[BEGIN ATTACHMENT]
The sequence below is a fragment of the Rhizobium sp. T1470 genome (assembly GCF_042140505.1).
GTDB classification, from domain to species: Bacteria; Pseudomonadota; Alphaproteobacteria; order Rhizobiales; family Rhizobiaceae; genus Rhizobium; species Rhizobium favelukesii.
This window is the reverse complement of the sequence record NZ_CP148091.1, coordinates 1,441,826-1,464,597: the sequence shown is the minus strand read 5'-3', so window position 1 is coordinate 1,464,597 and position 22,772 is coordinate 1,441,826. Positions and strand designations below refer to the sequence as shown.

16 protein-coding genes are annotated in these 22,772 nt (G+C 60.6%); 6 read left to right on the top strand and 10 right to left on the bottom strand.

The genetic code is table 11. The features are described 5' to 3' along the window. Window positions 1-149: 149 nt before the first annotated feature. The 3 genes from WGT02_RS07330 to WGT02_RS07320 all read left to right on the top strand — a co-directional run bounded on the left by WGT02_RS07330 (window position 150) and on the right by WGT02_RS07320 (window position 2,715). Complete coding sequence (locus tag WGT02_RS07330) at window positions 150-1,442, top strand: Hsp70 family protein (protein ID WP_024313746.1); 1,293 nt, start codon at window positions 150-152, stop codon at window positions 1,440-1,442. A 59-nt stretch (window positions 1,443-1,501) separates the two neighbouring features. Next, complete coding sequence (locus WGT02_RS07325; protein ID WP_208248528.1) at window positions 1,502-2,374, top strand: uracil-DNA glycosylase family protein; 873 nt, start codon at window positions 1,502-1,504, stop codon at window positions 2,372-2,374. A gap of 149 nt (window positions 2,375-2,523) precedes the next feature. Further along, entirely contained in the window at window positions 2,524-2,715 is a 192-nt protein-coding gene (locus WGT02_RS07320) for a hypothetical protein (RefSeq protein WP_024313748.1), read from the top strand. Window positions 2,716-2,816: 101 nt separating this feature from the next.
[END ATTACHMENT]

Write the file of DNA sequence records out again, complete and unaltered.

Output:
The sequence below is a fragment of the Rhizobium sp. T1470 genome (assembly GCF_042140505.1).
GTDB classification, from domain to species: Bacteria; Pseudomonadota; Alphaproteobacteria; order Rhizobiales; family Rhizobiaceae; genus Rhizobium; species Rhizobium favelukesii.
This window is the reverse complement of the sequence record NZ_CP148091.1, coordinates 1,441,826-1,464,597: the sequence shown is the minus strand read 5'-3', so window position 1 is coordinate 1,464,597 and position 22,772 is coordinate 1,441,826. Positions and strand designations below refer to the sequence as shown.

16 protein-coding genes are annotated in these 22,772 nt (G+C 60.6%); 6 read left to right on the top strand and 10 right to left on the bottom strand.

The genetic code is table 11. The features are described 5' to 3' along the window. Window positions 1-149: 149 nt before the first annotated feature. The 3 genes from WGT02_RS07330 to WGT02_RS07320 all read left to right on the top strand — a co-directional run bounded on the left by WGT02_RS07330 (window position 150) and on the right by WGT02_RS07320 (window position 2,715). Complete coding sequence (locus tag WGT02_RS07330) at window positions 150-1,442, top strand: Hsp70 family protein (protein ID WP_024313746.1); 1,293 nt, start codon at window positions 150-152, stop codon at window positions 1,440-1,442. A 59-nt stretch (window positions 1,443-1,501) separates the two neighbouring features. Next, complete coding sequence (locus WGT02_RS07325; protein ID WP_208248528.1) at window positions 1,502-2,374, top strand: uracil-DNA glycosylase family protein; 873 nt, start codon at window positions 1,502-1,504, stop codon at window positions 2,372-2,374. A gap of 149 nt (window positions 2,375-2,523) precedes the next feature. Further along, entirely contained in the window at window positions 2,524-2,715 is a 192-nt protein-coding gene (locus WGT02_RS07320) for a hypothetical protein (RefSeq protein WP_024313748.1), read from the top strand. Window positions 2,716-2,816: 101 nt separating this feature from the next.